Differences of opinion are becoming evident between Iceland’s right-wing government and Landsvirkjun, Iceland’s national energy company. At a public meeting yesterday held by Landsvirkjun, the Minister for Industries and Innovation, Ragnheidur Elin Arnadottir, showed that she had become impatient with Landsvirkun’s reticence to work towards the completion of the partly-developed Century aluminium smelter at Helguvik, southwest Iceland. On the other hand, Hordur Arnarson, Landsvirkjun’s CEO, has said in the past that the Alcoa aluminium plant in East Iceland is nowhere near profitable enough, and that Landsvirkjun intends to maximize the profits from its power plants, getting the best prices possible for its energy.
Now the Minister of Finance, Bjarni Benediktsson, says that he wants to get a new board of directors into Landsvirkjun, even though the current board has another six months to go. In reply to a question from another politician today, he said there wouldn’t be a change of emphasis with the new board but that increased investment in industry (read Helguvik) was needed, and that Landsvirkjun shouldn’t be an obstacle to the development of industry in Iceland.
Arnarson’s predecessor, Fridrik Sophusson, had been a Minister in Benediktsson’s Independence Party prior to becoming Landsvirkjun’s CEO. Sophusson was very cooperative with the right-wing government that ruled Iceland for 12 years or more, and developed the controversial Karahnjukar power plant in East Iceland to power the Alcoa smelter.
The new government are clearly pining for the good old days.
If the Icelandic government gets its way, it looks like animal welfare will suffer as well as the environment. Despite preparing legislation on measures for helping home-owners with their home loans before proposals have even been formulated on how to do this, the group assigned by the government to find out how to cut down on government expenses has suggested reviewing costs associated with the implementation of the animal welfare Act that was passed earlier this year and is supposed to be implemented at the beginning of next year. Now, what that means exactly isn’t entirely clear, but I suspect it means that parts of the Act will be amended, e.g. there won’t be as much monitoring – which is something this government wants to reduce as much as possible.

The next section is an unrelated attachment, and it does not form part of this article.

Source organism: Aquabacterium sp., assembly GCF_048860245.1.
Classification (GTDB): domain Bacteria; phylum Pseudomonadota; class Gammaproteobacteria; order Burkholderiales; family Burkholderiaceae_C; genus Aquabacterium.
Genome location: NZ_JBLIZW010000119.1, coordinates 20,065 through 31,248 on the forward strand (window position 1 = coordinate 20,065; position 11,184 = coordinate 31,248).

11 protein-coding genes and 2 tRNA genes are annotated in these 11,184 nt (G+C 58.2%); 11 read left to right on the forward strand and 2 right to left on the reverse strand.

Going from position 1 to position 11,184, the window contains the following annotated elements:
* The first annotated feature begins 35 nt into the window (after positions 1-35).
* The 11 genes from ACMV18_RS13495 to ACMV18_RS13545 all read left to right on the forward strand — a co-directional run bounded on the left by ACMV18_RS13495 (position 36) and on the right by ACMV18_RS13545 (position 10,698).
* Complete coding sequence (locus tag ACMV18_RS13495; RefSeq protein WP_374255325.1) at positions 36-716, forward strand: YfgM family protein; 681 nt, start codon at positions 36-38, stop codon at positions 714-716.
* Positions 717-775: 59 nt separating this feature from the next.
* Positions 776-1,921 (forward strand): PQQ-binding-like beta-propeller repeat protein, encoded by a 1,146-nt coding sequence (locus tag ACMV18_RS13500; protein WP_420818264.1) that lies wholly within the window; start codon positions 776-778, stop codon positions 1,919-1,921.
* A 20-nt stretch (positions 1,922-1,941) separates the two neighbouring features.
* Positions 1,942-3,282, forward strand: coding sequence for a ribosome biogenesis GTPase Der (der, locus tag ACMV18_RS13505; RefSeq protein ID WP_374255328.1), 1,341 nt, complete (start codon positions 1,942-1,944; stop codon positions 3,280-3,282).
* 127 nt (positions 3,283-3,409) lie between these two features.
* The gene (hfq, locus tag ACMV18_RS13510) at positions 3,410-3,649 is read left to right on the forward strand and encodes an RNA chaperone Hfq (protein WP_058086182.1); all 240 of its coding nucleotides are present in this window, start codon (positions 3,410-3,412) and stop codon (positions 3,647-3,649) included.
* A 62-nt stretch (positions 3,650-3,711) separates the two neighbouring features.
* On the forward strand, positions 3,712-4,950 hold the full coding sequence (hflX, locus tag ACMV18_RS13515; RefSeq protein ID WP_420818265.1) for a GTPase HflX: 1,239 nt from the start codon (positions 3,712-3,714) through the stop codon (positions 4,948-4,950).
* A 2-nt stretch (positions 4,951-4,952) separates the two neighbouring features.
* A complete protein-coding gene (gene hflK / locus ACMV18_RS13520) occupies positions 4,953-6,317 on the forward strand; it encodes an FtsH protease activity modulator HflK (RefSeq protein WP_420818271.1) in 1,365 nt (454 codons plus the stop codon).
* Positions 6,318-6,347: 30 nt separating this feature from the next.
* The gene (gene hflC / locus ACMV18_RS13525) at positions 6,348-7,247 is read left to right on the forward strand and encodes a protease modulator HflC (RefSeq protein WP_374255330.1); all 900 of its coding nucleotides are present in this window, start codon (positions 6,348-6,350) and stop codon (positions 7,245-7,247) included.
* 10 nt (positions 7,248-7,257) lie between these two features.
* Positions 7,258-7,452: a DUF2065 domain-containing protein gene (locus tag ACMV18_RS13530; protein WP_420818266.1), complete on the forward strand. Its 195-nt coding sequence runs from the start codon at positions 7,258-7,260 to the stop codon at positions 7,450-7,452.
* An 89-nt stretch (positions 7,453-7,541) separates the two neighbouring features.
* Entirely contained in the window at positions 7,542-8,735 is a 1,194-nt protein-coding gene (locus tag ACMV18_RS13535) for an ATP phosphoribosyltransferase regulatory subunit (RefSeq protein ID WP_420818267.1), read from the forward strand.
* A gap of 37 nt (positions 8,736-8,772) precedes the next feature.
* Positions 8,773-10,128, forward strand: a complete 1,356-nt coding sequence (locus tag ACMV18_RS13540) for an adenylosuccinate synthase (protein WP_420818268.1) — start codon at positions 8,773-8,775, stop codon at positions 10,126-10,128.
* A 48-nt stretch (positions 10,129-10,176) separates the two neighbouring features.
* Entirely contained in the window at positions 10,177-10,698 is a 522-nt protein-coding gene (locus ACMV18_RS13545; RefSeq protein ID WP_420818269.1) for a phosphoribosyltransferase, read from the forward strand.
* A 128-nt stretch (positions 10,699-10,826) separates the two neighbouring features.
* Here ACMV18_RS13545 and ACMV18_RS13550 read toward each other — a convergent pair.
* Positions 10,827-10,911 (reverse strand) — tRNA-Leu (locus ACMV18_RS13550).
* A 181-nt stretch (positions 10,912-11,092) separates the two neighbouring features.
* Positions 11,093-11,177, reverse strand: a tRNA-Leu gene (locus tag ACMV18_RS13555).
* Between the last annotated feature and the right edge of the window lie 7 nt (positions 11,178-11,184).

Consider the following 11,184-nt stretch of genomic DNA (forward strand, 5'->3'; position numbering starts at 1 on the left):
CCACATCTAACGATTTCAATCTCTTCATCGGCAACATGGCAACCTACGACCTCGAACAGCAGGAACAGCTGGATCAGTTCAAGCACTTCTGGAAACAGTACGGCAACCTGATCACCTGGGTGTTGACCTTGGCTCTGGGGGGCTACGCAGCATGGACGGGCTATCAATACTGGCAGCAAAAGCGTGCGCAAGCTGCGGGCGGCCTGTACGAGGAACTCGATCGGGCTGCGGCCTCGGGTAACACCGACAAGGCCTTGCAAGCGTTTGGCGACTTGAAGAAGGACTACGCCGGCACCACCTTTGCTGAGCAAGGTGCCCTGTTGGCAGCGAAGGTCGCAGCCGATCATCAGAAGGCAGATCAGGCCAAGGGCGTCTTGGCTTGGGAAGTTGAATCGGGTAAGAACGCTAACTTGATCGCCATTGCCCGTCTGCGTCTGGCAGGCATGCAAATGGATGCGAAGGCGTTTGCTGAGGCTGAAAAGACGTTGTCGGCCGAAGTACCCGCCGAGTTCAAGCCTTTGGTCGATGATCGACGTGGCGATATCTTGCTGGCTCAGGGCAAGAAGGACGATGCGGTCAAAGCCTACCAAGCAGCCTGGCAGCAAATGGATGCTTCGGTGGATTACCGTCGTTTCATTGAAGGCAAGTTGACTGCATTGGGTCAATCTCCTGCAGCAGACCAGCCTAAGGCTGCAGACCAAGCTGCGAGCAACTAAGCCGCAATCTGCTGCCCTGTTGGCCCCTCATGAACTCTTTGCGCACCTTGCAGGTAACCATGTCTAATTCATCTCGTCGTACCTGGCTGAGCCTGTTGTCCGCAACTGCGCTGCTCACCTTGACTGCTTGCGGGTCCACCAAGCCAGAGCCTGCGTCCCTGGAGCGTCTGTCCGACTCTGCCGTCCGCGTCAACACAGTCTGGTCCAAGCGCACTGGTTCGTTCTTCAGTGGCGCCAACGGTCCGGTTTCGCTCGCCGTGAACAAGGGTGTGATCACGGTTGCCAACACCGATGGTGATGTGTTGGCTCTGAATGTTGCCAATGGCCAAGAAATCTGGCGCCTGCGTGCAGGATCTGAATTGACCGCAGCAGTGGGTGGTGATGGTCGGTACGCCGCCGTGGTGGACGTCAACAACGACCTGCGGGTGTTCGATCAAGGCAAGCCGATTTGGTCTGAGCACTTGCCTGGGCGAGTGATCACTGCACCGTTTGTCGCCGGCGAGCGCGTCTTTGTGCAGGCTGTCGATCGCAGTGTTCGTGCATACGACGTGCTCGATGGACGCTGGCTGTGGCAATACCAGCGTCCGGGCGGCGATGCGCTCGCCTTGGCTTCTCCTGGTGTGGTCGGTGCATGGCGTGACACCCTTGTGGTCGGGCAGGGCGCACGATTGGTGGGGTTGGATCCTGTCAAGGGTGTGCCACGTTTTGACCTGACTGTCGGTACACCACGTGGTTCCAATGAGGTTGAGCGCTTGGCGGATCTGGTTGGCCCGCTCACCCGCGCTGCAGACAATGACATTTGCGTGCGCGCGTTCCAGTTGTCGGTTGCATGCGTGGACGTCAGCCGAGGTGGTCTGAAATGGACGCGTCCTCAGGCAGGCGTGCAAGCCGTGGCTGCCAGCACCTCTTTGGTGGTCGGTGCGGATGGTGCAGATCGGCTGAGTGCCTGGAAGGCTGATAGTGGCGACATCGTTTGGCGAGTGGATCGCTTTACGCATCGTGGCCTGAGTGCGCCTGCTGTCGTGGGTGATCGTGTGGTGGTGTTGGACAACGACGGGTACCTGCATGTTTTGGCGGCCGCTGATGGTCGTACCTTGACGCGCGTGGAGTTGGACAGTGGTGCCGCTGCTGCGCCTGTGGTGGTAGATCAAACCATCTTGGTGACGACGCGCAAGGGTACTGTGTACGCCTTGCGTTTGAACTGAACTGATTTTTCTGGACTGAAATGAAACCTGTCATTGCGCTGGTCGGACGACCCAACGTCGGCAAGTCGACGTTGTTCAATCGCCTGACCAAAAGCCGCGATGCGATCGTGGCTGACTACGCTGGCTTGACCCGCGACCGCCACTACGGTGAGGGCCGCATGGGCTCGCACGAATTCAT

They have already said that they want to review the act on nature conservation, which covers issues such as off-road driving, and now they want to review the operations of the Icelandic Institute of Natural History to see whether its operations can be assimilated into (under-funded) universities and regional wildlife/natural history centres. Ironically, the EU said that Iceland should do more to map and research the Icelandic flora, fauna and such like – something that would normally be done by the IINH which the government would like to get rid of, it seems. They also want to assimilate the research station at Lake Myvatn, where I once worked, into either a university or one of the regional wildlife/natural history centres. I’m not happy about that either, as it’s a centre where both international researchers and Icelandic scientists can stay and study the ecosystem of the lake.
It’s possible some of the group’s 111 proposals will be modified by the ministries or later (hopefully) by other Althingi members. But I doubt that many proposals will be modified.